Jack says his father had hauled dirt and gravel for Hoyt, who was well known for working on city park development as a member of the Madison Park and Pleasure Drive Association. Hoyt Park, a block south of the disputed land, is named after him Jack says Hoyt promised to buy the land just before John Corcoran died in 1942. Jack says, “He told my dad, when he was dying, that he’d buy it and sign it over.”
Jack says Hoyt followed through and that Dane County Title Co. sent the family a letter that said Hoyt has paid $2600 for the property and $50 more to register the title.
The letter, though, disappeared after the Corcorans gave their file to a lawyer in the mid-1980’s to help establish their claim. The lawyer, though, says he returned the file to the Corcorans and doesn’t remember the letter.
And Lottie Corcoran didn’t seem to know about the letter in 1953 when she talked to the Wisconsin State Journal reporter about the property.
“I guess what we have wheat you might call squatter’s rights, but I’ve intended to move when my boy finishes school,” Lottie said. “I really don’t know who the land belongs to.”
Hazel and her sister, Doris Ringstad, 68, of Mazomanie, have scoured title companies, the Dane county register of deeds office and the State Historical Society for Hoyt’s letter or other evidence he bought the parcel. So far, they have struck out and an abstract ordered by the city shows no evidence of the Corcorans’ ownership.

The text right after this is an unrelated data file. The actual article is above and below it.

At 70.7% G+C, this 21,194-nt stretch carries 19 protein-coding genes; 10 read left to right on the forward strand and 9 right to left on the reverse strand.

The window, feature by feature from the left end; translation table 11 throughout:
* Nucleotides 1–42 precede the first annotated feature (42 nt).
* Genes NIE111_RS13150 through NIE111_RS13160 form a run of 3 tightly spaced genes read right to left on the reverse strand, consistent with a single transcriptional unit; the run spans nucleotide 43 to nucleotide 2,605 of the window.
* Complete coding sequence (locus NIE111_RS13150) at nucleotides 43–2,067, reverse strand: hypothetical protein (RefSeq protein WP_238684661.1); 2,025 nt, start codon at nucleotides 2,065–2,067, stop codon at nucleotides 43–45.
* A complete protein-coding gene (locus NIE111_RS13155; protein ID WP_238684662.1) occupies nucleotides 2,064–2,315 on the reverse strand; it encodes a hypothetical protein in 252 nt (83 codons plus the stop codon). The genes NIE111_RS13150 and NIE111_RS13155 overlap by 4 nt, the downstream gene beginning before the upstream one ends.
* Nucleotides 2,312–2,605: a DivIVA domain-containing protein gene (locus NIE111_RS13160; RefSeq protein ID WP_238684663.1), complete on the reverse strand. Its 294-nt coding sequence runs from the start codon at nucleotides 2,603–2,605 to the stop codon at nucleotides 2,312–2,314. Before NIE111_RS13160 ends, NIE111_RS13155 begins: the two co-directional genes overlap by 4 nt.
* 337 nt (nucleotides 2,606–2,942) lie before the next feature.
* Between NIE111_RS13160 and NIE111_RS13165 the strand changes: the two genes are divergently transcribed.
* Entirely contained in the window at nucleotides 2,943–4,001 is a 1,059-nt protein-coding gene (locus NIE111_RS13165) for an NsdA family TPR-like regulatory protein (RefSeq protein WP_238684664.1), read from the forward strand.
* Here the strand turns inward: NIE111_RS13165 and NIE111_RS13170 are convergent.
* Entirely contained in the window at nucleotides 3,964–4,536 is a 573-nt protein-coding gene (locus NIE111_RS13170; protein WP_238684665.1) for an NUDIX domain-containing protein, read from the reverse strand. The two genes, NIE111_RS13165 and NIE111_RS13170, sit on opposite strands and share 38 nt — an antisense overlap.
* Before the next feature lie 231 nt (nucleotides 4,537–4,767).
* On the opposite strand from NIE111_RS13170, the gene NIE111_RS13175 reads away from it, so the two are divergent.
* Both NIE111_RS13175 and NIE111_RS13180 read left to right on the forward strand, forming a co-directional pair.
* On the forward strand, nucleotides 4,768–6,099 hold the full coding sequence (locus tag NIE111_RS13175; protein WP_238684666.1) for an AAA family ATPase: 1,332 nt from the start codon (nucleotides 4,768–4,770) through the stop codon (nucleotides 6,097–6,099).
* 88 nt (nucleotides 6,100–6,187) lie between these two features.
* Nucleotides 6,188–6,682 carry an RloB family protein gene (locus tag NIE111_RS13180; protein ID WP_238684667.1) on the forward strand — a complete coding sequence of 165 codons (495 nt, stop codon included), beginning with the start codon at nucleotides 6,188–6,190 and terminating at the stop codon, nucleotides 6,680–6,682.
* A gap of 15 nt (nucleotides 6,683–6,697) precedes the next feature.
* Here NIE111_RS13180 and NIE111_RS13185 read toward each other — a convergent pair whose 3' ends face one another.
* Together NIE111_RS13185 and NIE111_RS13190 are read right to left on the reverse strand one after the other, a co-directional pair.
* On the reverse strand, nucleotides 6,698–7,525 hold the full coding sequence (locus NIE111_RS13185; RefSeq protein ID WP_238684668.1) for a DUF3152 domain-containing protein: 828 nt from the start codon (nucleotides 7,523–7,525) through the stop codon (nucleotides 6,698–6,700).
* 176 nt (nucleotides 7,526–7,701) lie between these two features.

Nevertheless, family members are unconvinced and believe they also have the ‘squatter’s rights’ their mother spoke of just because family members lived on the land for 70 years. They’ve talked with Madison lawyer Jim Cole about the possibility of filing a claim for adverse possession under state law because the family lived on the land for nearly 30 years before the city got a deed.
Cole has spoken with members of the Paunack family in an effort to discover if the Corcorans use of the land was adverse for the 20 consecutive years required under state law to give them possession.
Hazel says the city recently offered $10,000 to her and her five surviving siblings to sign off on any rights to the property. But Jack has refused to sign.
“I think it’s work a hell of a lot more that what they’re offering,” Jack says.
Rothschild says he isn’t sure what the city will do next. Parks Superintendent Dan Stapay also says he’s not sure what the city will do with the parcel.
“There haven’t been any plans because people have been living in there,” Stapay says. “We’ll probably be having discussions in the near future.”